At the time of admission, she was conscious and her laboratory investigations showed serum creatinine concentration = 3.14 mg/dL and glucose = 1044 mg/dL associated with severe polyuria, polydipsia, and leukocytosis (24 × 103/L). An immediate diagnosis of diabetes was postulated. Physical examination was unremarkable with the exception of a wide subcutaneous emphysema involving the whole abdominal surface and extending up to the lower thorax. A contrast-enhanced chest-abdomen CT scan showed extensive retroperitoneal and extraperitoneal air, with bubbly gas collected in the kidney and under the abdominal right flank muscles. Both the kidneys had a polycystic structure, the right one was larger than the left, and fluid material was detectable in all the cysts [Figure 1].

Figure 1
EPN on CT of abdomen; the subcutaneous emphysema extending from the abdomen's right side involves the thorax

As the patient's condition rapidly worsened, an emergency right nephrectomy was performed and broad-spectrum antibiotics (piperacillin-tazobactam) were empirically started. She was admitted immediately after surgery to the intensive care unit (ICU) for septic shock, requiring intensive resuscitation. The patient needed coupled plasma filtration adsorption (CPFA) for four days as well and was extubated after four days; vasopressors were stopped and the dialysis was suspended due to improvement in renal function. Urine and blood cultures were positive for the same E. coli, which was susceptible to all the tested antibiotics. Table 1 shows the biochemical and hematological parameters monitored during the patient's ICU stay. The patient was transferred to the Nephrology Division on the sixth day and was discharged from the hospital without any further dialysis after 34 days.

Table 1 Biochemical and hematological parameter during patient's ICU stay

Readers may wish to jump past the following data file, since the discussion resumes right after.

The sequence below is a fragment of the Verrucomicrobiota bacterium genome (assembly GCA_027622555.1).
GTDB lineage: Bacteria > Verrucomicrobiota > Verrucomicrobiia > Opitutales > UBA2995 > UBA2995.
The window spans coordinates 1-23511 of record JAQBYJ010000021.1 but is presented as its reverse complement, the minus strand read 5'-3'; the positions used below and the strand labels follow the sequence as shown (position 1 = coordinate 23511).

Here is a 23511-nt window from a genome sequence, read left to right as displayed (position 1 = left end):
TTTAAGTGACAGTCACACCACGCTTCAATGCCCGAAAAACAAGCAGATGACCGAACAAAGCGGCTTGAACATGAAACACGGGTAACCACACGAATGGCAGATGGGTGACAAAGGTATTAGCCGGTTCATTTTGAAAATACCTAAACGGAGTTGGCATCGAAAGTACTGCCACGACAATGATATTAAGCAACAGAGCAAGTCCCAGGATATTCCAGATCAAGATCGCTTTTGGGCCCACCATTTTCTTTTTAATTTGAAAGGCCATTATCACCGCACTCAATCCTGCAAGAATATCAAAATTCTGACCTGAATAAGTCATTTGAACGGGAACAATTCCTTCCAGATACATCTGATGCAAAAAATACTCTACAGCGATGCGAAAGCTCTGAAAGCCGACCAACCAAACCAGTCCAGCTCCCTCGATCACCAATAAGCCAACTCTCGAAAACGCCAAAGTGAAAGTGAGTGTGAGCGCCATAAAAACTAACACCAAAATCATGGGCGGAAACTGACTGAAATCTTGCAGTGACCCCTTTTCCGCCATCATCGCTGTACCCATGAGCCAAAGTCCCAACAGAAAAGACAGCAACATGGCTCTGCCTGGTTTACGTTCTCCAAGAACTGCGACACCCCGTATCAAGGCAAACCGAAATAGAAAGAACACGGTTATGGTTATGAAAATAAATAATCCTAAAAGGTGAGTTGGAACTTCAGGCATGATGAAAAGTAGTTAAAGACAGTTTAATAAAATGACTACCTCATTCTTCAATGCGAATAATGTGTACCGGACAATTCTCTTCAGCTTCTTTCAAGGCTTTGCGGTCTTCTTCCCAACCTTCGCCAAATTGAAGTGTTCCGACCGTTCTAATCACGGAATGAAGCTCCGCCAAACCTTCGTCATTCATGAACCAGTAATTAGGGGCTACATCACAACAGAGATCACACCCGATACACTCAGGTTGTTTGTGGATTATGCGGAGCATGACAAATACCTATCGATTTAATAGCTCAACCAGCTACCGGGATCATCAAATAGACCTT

Day 1 Day 2 Day 3 Day 4 Day 5 Day 6
Creatinine (mg/dL) 3.14 2.01* 2.73* 2.07* 1.98 1.95
Glucose (mg/dL) 1044 258 266 122 180 131
Leucocytes (x103/L) 24.02 15.7 8.71 11.9 8.97 7.70
Daily urinary output (mL) 150 2464* 638* 4140* 3340 1650
Platelets (x103/L) 62 80 86 92 110 145
Sodium (mmol/L) 109 140 139 139 142 140
Potassium (mmol/L) 4.64 3.91 4.06 3.5 3.8 4.1
CRP (mg/L) 269 259 248 156 79 58
PCT (ng/mL) 27.9 27.7 17.4 9.8 4.2 2.1
CPFA treatment; ICU = Intensive care unit; CRP = C-reactive protein; PCT = Procalcitonin

Discussion

EPN is a rare, necrotizing infection of the renal parenchyma and its surrounding areas, that produces gas into the collecting system or perinephric tissue.[1] It is much more common in females than males (ratio 5–6:1), and involves both kidneys in <10% of the cases.[13] It is a life-threatening infection with a mortality rate as high as 80%.[4]

A strong association has been reported between glucose disorders and EPN, and it is a common presentation of urinary tract infection in diabetic patients.[59] Diabetes increases hospital admissions for EPN by 20–30 fold for patients under the age of 45 and by 3–5 fold for those over 45 years of age.[5]

EPN also affects patients with obstruction of the corresponding renoureteral unit. The infecting organisms are usually glucose-fermenting bacteria, with E. coli (69%) and Klebsiella pneumoniae (29%) being the most common.[8] Bacteremia occurs in more than half of the cases.[38]